This global reporting project on urbanization in the developing world examines how three major countries—China, India, and Mexico—are dealing with a similar challenge in their own unique ways.
For years Central Americans have transited Mexico en route to the United States, many are never heard from again. In a country teeming with the disappeared, Central American mothers search for theirs.
Donald Trump has targeted Mexico more than any other country, promising to build a wall, deport millions of Mexicans from the U.S., and cancel NAFTA. PBS NewsHour examines how Mexico is responding.
Mexico is considered the most advanced of the developing countries. Yet access to medical technology is reserved for those who can pay for private hospital care, excluding many of the most needy.
Jesse Alejandro Cottrell reports on "Solecito," a group of mothers in Mexico who are searching for their missing children—uncoverinng gravesites in barren fields.
The placebo effect influences all types of healing, from acupuncture to laying of hands to the doctor's office. Science producer for PBS NewsHour Nsikan Akpan journeyed from Mexico to Maryland to learn how it works.
Daniel Brook reports on the building of instant, modern cities in the developing world and examines the effects of major infrastructure projects on citizens living in Mexico, China, and India.
Texas Tribune reporters Kiah Collier and Julián Aguilar discuss how they reported "The Taking," an investigation into how the federal government seized private land on the Texas-Mexico border to build a fence.
Post-NAFTA Mexico was flooded with cheap sugary, fatty junk food from the U.S.–triggering a dual crisis: obesity and malnutrition. As NAFTA renegotiations progress, will these crises come up at all?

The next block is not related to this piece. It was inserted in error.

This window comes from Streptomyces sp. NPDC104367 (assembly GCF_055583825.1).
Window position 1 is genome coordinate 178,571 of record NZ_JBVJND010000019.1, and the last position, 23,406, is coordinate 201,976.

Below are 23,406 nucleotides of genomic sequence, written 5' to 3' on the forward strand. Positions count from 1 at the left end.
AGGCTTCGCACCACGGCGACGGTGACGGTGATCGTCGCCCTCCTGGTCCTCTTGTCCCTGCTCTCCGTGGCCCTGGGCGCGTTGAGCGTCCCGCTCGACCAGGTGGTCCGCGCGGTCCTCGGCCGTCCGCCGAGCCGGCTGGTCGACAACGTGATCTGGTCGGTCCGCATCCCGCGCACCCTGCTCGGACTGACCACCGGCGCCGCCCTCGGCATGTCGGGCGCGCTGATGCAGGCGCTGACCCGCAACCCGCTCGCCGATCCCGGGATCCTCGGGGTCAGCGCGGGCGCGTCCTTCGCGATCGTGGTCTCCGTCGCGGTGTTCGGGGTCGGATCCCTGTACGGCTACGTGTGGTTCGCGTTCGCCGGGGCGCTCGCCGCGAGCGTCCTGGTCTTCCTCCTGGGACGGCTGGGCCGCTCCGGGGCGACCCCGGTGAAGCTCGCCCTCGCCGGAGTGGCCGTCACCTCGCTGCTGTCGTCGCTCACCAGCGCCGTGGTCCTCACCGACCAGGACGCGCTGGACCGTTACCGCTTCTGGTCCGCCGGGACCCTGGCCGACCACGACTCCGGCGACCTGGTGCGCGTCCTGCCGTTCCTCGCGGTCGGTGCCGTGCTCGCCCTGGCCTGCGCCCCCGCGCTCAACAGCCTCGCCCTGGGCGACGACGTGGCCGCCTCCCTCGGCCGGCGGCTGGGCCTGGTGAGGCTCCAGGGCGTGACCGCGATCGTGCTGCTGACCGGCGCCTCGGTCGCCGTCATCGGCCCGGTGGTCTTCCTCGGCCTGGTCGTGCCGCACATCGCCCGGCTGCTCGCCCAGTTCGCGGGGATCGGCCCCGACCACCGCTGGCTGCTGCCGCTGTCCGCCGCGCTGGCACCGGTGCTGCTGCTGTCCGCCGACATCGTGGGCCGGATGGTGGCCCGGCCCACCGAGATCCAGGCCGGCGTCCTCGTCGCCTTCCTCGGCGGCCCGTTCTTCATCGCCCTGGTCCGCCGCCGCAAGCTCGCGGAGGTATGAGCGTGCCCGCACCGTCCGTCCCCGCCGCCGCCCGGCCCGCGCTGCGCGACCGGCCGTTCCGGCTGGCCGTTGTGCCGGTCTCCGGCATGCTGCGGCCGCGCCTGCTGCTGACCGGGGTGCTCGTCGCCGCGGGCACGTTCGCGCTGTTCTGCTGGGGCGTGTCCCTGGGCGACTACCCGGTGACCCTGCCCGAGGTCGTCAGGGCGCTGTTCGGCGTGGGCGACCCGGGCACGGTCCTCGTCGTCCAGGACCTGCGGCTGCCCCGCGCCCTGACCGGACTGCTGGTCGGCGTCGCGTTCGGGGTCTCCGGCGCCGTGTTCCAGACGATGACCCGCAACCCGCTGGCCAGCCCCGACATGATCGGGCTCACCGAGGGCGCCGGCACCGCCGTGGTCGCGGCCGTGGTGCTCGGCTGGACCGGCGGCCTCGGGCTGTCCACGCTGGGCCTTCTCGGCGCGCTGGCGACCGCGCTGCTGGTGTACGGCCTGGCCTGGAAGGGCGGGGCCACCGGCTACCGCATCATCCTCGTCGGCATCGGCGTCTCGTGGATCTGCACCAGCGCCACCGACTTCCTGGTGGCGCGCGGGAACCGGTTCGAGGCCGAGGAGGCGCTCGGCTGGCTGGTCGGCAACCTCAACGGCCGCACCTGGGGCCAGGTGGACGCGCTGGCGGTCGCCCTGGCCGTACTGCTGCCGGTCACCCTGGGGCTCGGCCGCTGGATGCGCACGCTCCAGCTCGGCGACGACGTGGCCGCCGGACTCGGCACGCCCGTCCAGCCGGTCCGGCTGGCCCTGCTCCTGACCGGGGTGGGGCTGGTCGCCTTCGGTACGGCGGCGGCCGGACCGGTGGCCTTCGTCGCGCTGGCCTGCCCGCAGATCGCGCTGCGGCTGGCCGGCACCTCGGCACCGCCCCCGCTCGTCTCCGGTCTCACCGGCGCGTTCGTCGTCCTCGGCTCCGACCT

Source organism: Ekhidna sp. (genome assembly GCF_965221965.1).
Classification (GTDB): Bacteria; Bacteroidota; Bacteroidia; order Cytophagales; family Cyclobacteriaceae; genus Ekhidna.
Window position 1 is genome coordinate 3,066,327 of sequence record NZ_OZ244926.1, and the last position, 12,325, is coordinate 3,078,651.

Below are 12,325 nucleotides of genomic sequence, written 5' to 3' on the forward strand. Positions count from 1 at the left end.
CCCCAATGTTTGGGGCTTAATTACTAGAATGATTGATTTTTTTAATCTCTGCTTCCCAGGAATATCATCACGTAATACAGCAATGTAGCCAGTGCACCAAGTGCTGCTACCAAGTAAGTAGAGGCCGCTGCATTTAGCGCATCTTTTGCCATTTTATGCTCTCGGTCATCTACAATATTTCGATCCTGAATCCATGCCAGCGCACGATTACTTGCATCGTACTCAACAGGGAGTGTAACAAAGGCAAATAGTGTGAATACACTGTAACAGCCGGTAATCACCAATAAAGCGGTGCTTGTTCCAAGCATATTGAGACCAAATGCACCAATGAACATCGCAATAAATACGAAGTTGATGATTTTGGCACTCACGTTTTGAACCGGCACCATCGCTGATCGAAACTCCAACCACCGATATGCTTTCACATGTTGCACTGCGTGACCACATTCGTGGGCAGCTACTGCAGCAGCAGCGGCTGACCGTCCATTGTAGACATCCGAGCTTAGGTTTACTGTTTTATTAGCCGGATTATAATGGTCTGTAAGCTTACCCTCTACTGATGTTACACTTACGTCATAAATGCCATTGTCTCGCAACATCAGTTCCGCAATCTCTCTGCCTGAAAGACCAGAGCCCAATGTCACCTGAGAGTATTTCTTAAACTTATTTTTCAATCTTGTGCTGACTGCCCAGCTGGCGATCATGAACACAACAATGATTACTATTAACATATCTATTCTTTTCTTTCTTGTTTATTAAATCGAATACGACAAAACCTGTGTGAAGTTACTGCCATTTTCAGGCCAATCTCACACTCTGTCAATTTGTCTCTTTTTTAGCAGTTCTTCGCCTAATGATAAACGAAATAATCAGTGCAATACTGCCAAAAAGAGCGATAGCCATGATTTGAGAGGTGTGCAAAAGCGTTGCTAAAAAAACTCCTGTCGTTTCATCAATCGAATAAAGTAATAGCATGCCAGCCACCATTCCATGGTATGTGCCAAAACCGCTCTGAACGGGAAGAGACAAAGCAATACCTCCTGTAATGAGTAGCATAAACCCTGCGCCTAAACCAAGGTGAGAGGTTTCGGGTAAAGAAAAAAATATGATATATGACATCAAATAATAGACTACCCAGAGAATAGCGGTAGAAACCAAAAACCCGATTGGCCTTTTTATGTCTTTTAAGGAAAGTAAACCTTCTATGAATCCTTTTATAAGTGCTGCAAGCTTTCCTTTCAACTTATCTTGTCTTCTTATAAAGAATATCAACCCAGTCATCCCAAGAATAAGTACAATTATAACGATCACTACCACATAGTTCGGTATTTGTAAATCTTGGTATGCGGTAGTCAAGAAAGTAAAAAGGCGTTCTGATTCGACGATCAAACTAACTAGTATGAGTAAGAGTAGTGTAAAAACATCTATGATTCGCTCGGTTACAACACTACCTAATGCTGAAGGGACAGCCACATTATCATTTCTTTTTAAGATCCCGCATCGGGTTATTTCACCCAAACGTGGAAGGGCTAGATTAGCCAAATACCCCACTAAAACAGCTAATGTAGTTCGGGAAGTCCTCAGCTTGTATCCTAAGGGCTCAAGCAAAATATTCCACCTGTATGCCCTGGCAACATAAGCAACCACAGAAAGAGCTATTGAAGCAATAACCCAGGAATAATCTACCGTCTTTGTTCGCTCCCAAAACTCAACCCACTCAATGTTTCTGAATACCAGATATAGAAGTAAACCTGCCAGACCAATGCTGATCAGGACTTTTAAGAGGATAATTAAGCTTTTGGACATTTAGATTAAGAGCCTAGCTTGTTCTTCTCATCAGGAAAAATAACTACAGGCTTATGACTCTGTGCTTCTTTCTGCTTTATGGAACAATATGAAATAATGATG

For more than 30 years, James Whitlow Delano has documented the U.S./Mexico border. He now takes a close at the people as he examines financial, political and human rights implications.
In a project for PBS NewsHour, Nick Schifrin and Zach Fannin report on why President-Elect Donald Trump's promises to build a wall and pull out of free trade agreements could exacerbate the illegal immigration he vows to fight.
Photojournalist Dominic Bracco II's reporting follows Diego, a former gang member on his personal journey for reconciliation and redemption. In this video Bracco gives a behind-the-scenes look at the history of violence in Juarez.
Journalist Jon Cohen and photographer Malcolm Linton report from Tijuana, Mexico, where there is a “micro-hyperepidemic” of HIV/AIDS.
A lesson plan to accompany reporting projects that cover child migration.
Photojournalist Matt Black discusses his reporting from Guerrero, Mexico, where hope for the next generation has been "snuffed out."
Writer Erik Vance discusses his project "Emptying the World's Aquarium," from the coast of the Sea of Cortez.
This week: investigating family separation at the U.S.-Mexico border, performing poetry in front of the White House, and explaining heavy metal mining in Peru.
This week: discussing feminism and access to education, proposing creative education projects to National Geographic, and explaining the placebo's power.
This week: exploring the changing Arctic ecosystem, reflecting on how youth and the media can support the movement against gun violence, and screening a student documentary on identity.